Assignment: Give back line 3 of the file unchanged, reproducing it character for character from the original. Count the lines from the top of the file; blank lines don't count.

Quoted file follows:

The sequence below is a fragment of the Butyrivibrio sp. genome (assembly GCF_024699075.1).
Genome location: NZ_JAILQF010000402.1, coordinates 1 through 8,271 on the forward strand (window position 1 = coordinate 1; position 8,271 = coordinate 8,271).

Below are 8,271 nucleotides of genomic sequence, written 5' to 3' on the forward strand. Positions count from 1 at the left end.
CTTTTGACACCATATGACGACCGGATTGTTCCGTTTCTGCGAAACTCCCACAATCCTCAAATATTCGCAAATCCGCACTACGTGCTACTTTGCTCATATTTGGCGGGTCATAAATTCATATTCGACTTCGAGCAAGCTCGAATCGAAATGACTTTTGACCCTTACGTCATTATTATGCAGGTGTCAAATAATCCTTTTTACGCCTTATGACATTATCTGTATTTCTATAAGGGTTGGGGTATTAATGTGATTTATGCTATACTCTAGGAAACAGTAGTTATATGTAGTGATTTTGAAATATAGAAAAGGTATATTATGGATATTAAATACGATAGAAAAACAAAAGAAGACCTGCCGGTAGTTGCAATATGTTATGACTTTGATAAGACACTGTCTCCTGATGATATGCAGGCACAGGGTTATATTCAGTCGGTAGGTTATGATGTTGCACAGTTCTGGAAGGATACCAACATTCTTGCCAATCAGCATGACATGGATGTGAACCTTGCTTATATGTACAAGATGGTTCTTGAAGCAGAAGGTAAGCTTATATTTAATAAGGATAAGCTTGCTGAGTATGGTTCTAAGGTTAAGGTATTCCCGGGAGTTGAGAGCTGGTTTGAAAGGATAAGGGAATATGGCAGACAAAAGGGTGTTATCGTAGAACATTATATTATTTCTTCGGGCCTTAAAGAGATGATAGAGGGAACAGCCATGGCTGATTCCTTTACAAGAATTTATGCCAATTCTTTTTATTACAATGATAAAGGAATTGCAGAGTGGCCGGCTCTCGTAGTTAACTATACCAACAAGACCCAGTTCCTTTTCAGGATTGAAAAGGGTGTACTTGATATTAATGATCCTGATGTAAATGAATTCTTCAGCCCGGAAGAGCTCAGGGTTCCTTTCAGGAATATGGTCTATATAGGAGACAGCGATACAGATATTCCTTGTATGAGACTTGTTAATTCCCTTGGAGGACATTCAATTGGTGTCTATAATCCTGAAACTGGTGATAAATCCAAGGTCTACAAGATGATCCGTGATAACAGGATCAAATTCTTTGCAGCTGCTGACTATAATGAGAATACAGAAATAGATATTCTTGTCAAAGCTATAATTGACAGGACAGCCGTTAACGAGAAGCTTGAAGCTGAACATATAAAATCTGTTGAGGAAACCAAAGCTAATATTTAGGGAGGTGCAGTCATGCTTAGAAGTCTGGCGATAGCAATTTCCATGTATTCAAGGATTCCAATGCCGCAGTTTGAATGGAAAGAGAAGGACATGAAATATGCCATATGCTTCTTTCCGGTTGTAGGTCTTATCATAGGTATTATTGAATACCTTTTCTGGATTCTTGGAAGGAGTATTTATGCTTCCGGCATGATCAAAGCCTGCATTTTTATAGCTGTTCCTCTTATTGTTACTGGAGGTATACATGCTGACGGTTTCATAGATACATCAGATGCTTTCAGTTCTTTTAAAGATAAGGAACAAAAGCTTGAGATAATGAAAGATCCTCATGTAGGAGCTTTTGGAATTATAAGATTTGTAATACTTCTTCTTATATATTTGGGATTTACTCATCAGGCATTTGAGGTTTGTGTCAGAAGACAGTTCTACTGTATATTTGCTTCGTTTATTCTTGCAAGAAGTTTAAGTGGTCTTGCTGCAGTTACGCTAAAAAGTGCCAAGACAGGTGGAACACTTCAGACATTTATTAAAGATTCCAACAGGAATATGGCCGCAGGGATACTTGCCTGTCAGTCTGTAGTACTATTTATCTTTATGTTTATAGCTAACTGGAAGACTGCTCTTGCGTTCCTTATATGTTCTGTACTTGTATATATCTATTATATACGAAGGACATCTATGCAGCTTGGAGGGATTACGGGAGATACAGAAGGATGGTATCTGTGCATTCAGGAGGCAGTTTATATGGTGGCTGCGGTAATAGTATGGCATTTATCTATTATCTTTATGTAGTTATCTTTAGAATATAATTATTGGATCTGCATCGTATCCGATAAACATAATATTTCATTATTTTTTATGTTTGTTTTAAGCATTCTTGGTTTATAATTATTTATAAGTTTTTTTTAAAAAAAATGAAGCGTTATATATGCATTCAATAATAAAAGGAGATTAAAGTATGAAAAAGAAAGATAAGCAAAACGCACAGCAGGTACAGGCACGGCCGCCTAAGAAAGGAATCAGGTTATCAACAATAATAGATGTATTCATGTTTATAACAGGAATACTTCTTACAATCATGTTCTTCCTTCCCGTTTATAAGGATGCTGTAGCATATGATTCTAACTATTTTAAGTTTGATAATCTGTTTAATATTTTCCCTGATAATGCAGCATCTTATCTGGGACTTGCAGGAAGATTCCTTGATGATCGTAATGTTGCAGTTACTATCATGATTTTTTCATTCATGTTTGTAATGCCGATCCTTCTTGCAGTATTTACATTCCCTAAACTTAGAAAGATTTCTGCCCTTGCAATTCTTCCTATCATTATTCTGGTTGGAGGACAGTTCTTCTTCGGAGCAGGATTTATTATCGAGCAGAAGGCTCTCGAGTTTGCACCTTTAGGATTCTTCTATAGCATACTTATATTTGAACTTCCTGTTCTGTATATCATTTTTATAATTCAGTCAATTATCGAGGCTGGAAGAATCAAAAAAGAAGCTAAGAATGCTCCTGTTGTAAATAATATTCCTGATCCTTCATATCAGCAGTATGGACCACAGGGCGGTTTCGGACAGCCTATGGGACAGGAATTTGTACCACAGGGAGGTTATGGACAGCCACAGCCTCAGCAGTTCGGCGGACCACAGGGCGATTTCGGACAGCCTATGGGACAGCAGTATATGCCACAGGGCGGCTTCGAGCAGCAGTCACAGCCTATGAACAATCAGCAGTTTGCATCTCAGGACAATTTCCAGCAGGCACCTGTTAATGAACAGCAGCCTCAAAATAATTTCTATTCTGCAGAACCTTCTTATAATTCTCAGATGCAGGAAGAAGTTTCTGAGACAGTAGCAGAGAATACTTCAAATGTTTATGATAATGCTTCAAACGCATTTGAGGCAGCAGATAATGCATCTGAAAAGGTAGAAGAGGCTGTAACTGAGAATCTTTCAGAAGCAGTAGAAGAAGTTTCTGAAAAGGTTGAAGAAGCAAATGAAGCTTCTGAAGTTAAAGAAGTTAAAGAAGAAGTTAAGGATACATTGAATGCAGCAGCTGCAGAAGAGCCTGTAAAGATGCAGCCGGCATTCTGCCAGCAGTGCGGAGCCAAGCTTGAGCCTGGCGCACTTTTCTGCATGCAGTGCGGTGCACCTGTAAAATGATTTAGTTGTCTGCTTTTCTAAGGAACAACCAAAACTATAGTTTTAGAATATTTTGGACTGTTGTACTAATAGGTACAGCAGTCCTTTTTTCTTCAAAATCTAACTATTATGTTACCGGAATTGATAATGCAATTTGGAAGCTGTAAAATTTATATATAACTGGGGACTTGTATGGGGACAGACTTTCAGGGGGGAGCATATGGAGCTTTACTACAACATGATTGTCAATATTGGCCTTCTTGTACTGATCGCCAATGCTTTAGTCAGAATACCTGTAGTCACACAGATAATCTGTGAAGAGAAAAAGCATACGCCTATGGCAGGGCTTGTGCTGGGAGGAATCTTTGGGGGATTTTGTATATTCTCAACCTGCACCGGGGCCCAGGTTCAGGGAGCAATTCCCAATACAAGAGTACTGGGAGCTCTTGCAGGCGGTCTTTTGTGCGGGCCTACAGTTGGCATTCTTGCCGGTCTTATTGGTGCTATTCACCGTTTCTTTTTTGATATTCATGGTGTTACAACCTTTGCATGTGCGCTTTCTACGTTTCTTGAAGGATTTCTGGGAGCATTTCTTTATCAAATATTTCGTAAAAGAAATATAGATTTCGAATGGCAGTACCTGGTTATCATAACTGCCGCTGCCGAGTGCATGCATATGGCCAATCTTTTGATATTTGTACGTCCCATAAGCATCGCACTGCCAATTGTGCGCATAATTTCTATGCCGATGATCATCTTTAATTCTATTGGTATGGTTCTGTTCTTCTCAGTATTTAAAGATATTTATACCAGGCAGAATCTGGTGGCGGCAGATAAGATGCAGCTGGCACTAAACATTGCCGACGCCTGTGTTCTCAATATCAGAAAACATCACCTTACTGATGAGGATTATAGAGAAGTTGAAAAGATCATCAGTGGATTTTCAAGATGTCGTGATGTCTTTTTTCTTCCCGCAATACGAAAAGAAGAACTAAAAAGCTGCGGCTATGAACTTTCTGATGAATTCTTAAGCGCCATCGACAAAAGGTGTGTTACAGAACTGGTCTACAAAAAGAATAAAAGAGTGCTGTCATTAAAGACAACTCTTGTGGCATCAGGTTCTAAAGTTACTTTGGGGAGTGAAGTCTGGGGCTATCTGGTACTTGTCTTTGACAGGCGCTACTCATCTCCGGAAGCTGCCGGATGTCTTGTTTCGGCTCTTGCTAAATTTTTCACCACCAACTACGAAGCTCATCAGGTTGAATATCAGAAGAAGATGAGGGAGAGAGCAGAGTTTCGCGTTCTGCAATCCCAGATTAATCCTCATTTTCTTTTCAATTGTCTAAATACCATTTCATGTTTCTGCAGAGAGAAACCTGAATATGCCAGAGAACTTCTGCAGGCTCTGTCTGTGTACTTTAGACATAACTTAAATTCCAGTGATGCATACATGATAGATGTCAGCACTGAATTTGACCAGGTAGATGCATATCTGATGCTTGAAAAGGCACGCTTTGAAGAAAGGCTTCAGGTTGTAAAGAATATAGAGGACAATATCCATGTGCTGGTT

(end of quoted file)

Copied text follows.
Below are 8,271 nucleotides of genomic sequence, written 5' to 3' on the forward strand. Positions count from 1 at the left end.